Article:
Lines and Colors art blog

The Macchiaioli

The Macchiaioli - SIlvestro Lega
As fond as I am of the French Impressionists, I’m drawn even more to painters at the edges of their circle; painters who were influenced by their approach, like the so-called “American Impressionists”, or predecessors, like Gustav Courbet or Camille Corot and other members of the Barbizon School, who presaged and influenced the Impressionists in their break from the academic traditions.

A little know counterpart to the French artists of the Barbizon school was a group of Italian painters in Florence and surrounding Tuscany called the Macchiaioli (pronounced mah-key-ay-OH-li) who were active around the same time.

The middle of the 19th century was a time of revolution and political upheaval in many parts of Europe, and the artistic revolutions of time were part of the same social fabric. The artists who were most influential in forming the Macchiaioli, however, were directly involved in uprisings, joining other intellectuals and idealists who fought to wrest a united Italian state from the smaller independent areas that were often under the control of foreign powers.

Though that goal was eventually reached, the artists soon realized that their ideal democratic state was not to be a reality (politics is always politics, after all, and personal power trumps idealism), and turned their revolutionary zeal to freeing themselves from the restraints of academic formalism in their paintings.

They retreated to the countryside around Florence, feeling themselves inheritors of the Renaissance that bloomed there, and began to devote themselves to directly capturing the countryside in plein air paintings, using bold patches of color known as “macchia”, meaning splotch or spot, from which the name of their school is derived.

They often worked with a strong chiaroscuro, accented by dappled areas; isolating brighter colors into these spots and leading to effects that seem like sparkles of light.

In their use of broken color, brilliant sunlight, plein air painting and the direct observation of landscape, they were direct forerunners of the Impressionists, though the Macchiaioli received little notice and are only in recent years being rediscovered. Notable members of the circle included Giovanni Fattori, Silvestro Lega and Telemarco Signorini, along with Gusieppe Abbati, Vincenzo Cablanca and others.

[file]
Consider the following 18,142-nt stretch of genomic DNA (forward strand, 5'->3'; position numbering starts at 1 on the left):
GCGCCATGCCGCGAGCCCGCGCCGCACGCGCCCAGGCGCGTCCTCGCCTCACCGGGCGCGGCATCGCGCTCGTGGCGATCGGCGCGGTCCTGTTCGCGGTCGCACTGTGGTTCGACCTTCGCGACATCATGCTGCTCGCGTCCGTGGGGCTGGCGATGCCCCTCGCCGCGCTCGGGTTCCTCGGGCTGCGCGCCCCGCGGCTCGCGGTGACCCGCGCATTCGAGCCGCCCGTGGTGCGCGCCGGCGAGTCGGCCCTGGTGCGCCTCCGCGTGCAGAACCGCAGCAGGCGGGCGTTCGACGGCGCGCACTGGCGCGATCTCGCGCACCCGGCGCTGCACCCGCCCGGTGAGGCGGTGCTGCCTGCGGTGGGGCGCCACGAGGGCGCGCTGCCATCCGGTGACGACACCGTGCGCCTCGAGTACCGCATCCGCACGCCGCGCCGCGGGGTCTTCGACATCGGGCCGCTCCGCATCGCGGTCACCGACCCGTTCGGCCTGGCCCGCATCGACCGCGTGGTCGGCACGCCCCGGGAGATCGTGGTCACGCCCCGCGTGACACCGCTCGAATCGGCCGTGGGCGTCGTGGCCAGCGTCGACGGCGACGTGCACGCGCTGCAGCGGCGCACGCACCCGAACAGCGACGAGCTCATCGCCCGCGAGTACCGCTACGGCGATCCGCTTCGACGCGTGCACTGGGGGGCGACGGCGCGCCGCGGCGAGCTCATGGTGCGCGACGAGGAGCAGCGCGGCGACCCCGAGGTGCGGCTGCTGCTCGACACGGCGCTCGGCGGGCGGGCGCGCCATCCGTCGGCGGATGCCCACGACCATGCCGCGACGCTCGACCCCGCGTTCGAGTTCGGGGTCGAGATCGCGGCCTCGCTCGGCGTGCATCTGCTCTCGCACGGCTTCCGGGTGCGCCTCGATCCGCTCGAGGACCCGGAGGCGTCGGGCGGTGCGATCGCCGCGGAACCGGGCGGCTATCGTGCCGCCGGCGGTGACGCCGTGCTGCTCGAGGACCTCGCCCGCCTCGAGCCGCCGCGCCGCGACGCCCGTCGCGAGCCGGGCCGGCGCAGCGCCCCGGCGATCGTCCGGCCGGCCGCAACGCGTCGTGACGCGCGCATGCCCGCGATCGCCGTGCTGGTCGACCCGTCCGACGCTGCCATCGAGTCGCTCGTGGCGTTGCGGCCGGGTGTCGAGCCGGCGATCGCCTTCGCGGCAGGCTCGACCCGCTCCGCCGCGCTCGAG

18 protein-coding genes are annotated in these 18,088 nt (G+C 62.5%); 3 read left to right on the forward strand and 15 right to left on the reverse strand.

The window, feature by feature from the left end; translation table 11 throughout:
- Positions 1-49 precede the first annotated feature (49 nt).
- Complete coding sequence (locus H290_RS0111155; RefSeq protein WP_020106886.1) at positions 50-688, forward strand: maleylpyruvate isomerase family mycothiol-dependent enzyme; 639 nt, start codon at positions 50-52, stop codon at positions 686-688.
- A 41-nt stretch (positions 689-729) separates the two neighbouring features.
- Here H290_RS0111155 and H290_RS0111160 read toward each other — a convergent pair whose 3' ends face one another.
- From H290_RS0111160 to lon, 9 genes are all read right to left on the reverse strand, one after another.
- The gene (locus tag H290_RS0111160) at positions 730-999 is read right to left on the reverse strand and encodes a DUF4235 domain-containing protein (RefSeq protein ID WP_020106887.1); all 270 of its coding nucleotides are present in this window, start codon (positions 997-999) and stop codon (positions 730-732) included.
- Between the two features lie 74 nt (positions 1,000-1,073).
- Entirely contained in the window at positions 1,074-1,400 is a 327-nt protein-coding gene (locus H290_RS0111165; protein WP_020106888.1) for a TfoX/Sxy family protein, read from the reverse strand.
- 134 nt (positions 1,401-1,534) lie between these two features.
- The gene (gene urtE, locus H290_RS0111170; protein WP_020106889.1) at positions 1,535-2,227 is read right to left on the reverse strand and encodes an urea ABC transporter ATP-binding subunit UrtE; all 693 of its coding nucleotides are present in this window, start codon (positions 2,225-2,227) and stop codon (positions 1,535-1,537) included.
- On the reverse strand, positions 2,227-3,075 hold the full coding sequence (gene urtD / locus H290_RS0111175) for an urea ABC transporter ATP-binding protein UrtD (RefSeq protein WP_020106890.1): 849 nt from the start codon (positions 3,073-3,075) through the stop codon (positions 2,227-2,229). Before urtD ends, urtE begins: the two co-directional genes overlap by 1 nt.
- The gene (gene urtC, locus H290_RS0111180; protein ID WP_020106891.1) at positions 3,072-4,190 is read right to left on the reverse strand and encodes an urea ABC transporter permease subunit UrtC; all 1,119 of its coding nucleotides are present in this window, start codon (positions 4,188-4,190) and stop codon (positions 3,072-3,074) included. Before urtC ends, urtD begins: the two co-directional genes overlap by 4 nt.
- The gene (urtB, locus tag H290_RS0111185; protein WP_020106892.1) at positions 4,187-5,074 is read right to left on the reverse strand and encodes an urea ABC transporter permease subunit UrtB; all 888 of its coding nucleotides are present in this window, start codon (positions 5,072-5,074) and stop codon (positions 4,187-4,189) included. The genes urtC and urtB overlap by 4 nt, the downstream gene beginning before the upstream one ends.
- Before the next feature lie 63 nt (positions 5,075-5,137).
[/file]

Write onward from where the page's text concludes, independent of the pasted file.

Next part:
I think they are wonderful painters and I’ll try to feature some of them individually on lines and colors in the future.

(Image above: Silvestro Lega, larger version here)

Gallery on

Macchiaioli in Tuscany, article from 800 Art Studio

I Macchiaioli, article on In Italy Online

Exhibit at Galleria Bottegantica in Arezzo (until Nov 10, 2007)

Brief history of 19th & 20th Century outdoor painting on Outdoor Painting


Giovanni Fattori

Silvestro Lega

Telemarco Signorini


7 responses to “The Macchiaioli”

  1. Thanks for spotlighting these great painters, Charley. They’re also notable for their mastery of watercolor.

    I agree with you that the regional schools of plein-air painting deserve more attention. Some of my favorites are the Itinerants in Russia, the Australians like Arthur Streeton and Tom Roberts, and the Newlyn Schoolers, led by Stanhope Forbes. Hard to find books in the USA on these guys!

  2. Thanks, James.

    I appreciate the leads to the other painters as well. I’m not familiar with the Australians.

    You’re right about the availability of books. I only found one title on Amazon that seems to be readily available, and there are no reviews by which to judge the number or quality of the reproductions: The Art of the Macchia and the Risorgimento: Representing Culture and Nationalism in Nineteenth-Century Italy by Albert Boime.

    If anyone is familiar with this volume (or other available titles on the Macchiaioli painters), please let me know.

    Other readers should also check out James Gurney’s blog Gurney Journey, in which he not only chronicles his travels in support of his new book, Dinotopia: Journey To Chandra (see my post), but also keeps up a lively investigation of all manner of art related topics, including his own experiences and process as both a studio and plein air painter. Here’s a recent step by step plein air painting demo that includes a great tip about premixing your colors.

  3. There’s a really good book by Norma Broude called “The Macchiaioli: Italian Painters of the Nineteenth Century” that covers these artists — I’ve got it and it’s pretty thorough. Don’t know how available it is. These artists are great — I first heard about them from a Wayne Thiebaud lecture, when he mentioned how much they had influenced him.

  4. Thanks, Kevin. That’s good to know. Amazon lists some from third party suppliers for about $150.

    I found one on alibris for about the same.

    Other readers should check out Paintopolis, a collaborative painting blog that Kevin shares with three other artists. Most of the paintings look like they are painted alla prima and many appear to be painted en plein air.

  5. I should mention that the compendium Impressionism, edited by Ingo F. Walther, has a good chapter (20 pages) on the Macchiaioli and related Italian painters.

    Unfortunately (inexcusably) out of print, but available used, this extensive and beautiful volume from Taschen is one of the few to offer a world-wide view of the broad influence of Impressionism, featuring a huge list of painters in its 700 beautifully reproduced pages. Originally printed in two volumes, it’s divided into halves, the first devoted to Impressioniam in France, the second to other countries. The text is a bit dry, but the book is a treat if you can pick one up.

  6. jenny Avatar


  7. jenny Avatar

    wow wow wow